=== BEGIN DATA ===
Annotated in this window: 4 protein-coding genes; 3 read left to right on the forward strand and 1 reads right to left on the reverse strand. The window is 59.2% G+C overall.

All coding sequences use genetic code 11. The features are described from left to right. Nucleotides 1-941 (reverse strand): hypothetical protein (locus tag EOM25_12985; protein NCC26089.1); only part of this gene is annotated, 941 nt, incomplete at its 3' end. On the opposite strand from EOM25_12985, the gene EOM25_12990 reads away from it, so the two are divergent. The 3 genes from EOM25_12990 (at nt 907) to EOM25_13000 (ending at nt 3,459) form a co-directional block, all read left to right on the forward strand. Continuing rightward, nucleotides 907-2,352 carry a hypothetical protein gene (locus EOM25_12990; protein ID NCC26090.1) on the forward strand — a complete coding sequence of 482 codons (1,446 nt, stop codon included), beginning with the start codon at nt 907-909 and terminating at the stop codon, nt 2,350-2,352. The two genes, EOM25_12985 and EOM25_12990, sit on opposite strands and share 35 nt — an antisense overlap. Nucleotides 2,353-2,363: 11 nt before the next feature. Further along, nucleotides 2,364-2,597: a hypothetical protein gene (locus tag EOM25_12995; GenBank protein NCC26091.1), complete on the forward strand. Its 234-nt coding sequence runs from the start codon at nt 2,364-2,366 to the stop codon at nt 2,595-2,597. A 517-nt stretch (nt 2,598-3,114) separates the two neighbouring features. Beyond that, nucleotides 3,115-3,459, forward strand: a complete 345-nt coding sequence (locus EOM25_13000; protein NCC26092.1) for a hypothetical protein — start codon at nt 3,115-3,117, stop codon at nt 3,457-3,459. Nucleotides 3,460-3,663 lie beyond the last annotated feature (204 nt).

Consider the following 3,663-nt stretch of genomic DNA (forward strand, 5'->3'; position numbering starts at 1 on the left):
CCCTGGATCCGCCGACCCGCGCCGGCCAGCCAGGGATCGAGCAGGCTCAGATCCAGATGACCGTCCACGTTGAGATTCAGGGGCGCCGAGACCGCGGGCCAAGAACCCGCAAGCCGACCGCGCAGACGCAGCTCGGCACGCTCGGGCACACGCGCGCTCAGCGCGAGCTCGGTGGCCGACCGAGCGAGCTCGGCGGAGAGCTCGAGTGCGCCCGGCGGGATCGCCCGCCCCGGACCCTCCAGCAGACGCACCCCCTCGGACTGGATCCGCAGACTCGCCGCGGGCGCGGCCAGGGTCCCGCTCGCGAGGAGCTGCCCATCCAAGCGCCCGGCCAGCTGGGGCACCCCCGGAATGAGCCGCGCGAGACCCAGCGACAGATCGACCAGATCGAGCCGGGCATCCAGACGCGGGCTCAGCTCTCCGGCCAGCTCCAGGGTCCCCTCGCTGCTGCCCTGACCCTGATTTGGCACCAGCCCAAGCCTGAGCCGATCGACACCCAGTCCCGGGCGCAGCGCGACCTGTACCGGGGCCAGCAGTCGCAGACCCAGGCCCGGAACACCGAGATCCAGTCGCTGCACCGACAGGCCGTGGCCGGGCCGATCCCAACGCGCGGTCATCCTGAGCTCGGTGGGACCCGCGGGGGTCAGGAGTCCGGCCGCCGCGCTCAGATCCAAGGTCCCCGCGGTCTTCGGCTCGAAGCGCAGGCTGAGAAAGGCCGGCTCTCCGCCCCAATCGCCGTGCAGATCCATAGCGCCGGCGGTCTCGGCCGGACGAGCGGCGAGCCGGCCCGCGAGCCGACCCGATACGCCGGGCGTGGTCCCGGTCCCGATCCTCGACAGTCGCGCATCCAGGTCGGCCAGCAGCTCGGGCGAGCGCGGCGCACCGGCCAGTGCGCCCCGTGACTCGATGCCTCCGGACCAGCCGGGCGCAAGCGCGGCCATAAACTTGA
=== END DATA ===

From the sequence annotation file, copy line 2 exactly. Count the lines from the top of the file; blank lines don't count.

All coding sequences use genetic code 11. The features are described from left to right. Nucleotides 1-941 (reverse strand): hypothetical protein (locus tag EOM25_12985; protein NCC26089.1); only part of this gene is annotated, 941 nt, incomplete at its 3' end. On the opposite strand from EOM25_12985, the gene EOM25_12990 reads away from it, so the two are divergent. The 3 genes from EOM25_12990 (at nt 907) to EOM25_13000 (ending at nt 3,459) form a co-directional block, all read left to right on the forward strand. Continuing rightward, nucleotides 907-2,352 carry a hypothetical protein gene (locus EOM25_12990; protein ID NCC26090.1) on the forward strand — a complete coding sequence of 482 codons (1,446 nt, stop codon included), beginning with the start codon at nt 907-909 and terminating at the stop codon, nt 2,350-2,352. The two genes, EOM25_12985 and EOM25_12990, sit on opposite strands and share 35 nt — an antisense overlap. Nucleotides 2,353-2,363: 11 nt before the next feature. Further along, nucleotides 2,364-2,597: a hypothetical protein gene (locus tag EOM25_12995; GenBank protein NCC26091.1), complete on the forward strand. Its 234-nt coding sequence runs from the start codon at nt 2,364-2,366 to the stop codon at nt 2,595-2,597. A 517-nt stretch (nt 2,598-3,114) separates the two neighbouring features. Beyond that, nucleotides 3,115-3,459, forward strand: a complete 345-nt coding sequence (locus EOM25_13000; protein NCC26092.1) for a hypothetical protein — start codon at nt 3,115-3,117, stop codon at nt 3,457-3,459. Nucleotides 3,460-3,663 lie beyond the last annotated feature (204 nt).